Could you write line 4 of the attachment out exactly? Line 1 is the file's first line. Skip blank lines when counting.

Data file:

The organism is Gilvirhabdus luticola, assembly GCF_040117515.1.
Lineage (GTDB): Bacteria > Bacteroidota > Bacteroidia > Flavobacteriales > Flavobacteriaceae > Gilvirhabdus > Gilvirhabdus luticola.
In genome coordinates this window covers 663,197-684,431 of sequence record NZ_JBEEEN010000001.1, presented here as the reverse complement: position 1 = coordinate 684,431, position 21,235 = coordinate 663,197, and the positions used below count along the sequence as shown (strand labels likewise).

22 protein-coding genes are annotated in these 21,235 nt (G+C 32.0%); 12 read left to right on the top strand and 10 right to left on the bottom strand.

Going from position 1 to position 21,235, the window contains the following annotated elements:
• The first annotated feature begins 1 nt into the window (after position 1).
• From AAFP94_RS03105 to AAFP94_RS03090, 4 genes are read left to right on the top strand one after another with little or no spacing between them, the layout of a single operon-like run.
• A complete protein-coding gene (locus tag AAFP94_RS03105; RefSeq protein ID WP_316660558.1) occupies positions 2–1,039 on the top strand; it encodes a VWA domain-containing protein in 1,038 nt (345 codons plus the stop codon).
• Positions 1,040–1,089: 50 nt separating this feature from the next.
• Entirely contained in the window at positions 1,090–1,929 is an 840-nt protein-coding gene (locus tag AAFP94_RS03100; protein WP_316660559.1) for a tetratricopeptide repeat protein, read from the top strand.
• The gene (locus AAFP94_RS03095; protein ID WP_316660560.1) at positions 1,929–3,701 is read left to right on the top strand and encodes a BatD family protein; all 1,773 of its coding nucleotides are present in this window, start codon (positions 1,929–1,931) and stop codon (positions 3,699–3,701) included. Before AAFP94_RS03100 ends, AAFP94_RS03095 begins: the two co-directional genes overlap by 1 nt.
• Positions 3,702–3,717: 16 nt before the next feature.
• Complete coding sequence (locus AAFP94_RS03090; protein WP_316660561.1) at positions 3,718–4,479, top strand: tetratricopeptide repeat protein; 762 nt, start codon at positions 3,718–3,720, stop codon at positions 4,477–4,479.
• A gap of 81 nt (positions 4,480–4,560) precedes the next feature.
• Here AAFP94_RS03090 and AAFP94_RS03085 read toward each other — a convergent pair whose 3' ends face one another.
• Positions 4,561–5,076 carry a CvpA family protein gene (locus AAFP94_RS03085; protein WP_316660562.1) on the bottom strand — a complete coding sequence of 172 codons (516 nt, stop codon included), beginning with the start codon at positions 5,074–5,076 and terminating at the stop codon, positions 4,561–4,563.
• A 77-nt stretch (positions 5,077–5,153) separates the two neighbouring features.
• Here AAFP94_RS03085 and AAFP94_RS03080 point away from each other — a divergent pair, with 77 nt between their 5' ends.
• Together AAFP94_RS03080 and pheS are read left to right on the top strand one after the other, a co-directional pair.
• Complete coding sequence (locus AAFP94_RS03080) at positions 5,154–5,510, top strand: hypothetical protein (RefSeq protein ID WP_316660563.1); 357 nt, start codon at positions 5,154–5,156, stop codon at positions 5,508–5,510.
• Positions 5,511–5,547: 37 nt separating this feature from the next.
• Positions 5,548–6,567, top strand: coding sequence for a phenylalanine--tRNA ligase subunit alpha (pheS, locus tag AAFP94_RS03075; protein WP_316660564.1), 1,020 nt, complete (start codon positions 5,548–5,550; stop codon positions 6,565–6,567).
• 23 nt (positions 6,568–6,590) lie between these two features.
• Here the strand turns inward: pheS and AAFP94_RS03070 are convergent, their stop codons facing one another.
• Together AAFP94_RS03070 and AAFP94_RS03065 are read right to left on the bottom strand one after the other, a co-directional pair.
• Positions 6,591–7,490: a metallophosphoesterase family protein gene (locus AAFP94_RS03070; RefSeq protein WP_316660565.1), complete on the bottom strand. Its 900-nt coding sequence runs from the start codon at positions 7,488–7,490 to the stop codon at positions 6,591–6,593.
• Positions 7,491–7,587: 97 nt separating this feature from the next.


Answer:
22 protein-coding genes are annotated in these 21,235 nt (G+C 32.0%); 12 read left to right on the top strand and 10 right to left on the bottom strand.